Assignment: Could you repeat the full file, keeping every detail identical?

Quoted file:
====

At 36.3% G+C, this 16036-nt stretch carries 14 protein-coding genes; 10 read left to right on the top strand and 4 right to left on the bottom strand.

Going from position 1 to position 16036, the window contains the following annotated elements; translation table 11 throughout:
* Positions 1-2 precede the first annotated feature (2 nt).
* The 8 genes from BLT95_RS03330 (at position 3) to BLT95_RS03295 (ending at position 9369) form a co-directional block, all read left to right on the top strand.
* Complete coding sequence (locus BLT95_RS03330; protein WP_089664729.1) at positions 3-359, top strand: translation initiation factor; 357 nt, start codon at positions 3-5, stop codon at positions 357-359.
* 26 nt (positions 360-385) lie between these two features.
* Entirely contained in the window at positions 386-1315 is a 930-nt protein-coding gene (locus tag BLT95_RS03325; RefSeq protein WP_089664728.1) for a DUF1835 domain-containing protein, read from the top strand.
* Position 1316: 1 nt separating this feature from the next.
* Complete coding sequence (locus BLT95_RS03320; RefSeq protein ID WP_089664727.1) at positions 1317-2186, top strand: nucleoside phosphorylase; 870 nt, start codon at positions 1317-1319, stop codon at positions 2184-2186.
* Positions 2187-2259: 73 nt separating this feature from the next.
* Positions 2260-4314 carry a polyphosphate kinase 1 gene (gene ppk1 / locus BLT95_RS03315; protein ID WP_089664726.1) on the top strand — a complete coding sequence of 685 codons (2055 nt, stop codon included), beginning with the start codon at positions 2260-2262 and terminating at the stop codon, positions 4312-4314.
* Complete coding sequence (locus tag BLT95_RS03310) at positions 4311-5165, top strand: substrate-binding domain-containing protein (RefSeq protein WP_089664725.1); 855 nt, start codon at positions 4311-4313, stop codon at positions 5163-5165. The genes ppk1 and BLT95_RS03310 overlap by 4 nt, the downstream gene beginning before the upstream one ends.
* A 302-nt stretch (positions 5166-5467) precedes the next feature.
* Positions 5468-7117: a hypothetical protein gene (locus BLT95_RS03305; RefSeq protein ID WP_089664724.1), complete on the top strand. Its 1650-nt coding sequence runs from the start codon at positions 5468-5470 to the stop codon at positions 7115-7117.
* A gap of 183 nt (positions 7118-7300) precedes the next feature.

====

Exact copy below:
At 36.3% G+C, this 16036-nt stretch carries 14 protein-coding genes; 10 read left to right on the top strand and 4 right to left on the bottom strand.

Going from position 1 to position 16036, the window contains the following annotated elements; translation table 11 throughout:
* Positions 1-2 precede the first annotated feature (2 nt).
* The 8 genes from BLT95_RS03330 (at position 3) to BLT95_RS03295 (ending at position 9369) form a co-directional block, all read left to right on the top strand.
* Complete coding sequence (locus BLT95_RS03330; protein WP_089664729.1) at positions 3-359, top strand: translation initiation factor; 357 nt, start codon at positions 3-5, stop codon at positions 357-359.
* 26 nt (positions 360-385) lie between these two features.
* Entirely contained in the window at positions 386-1315 is a 930-nt protein-coding gene (locus tag BLT95_RS03325; RefSeq protein WP_089664728.1) for a DUF1835 domain-containing protein, read from the top strand.
* Position 1316: 1 nt separating this feature from the next.
* Complete coding sequence (locus BLT95_RS03320; RefSeq protein ID WP_089664727.1) at positions 1317-2186, top strand: nucleoside phosphorylase; 870 nt, start codon at positions 1317-1319, stop codon at positions 2184-2186.
* Positions 2187-2259: 73 nt separating this feature from the next.
* Positions 2260-4314 carry a polyphosphate kinase 1 gene (gene ppk1 / locus BLT95_RS03315; protein ID WP_089664726.1) on the top strand — a complete coding sequence of 685 codons (2055 nt, stop codon included), beginning with the start codon at positions 2260-2262 and terminating at the stop codon, positions 4312-4314.
* Complete coding sequence (locus tag BLT95_RS03310) at positions 4311-5165, top strand: substrate-binding domain-containing protein (RefSeq protein WP_089664725.1); 855 nt, start codon at positions 4311-4313, stop codon at positions 5163-5165. The genes ppk1 and BLT95_RS03310 overlap by 4 nt, the downstream gene beginning before the upstream one ends.
* A 302-nt stretch (positions 5166-5467) precedes the next feature.
* Positions 5468-7117: a hypothetical protein gene (locus BLT95_RS03305; RefSeq protein ID WP_089664724.1), complete on the top strand. Its 1650-nt coding sequence runs from the start codon at positions 5468-5470 to the stop codon at positions 7115-7117.
* A gap of 183 nt (positions 7118-7300) precedes the next feature.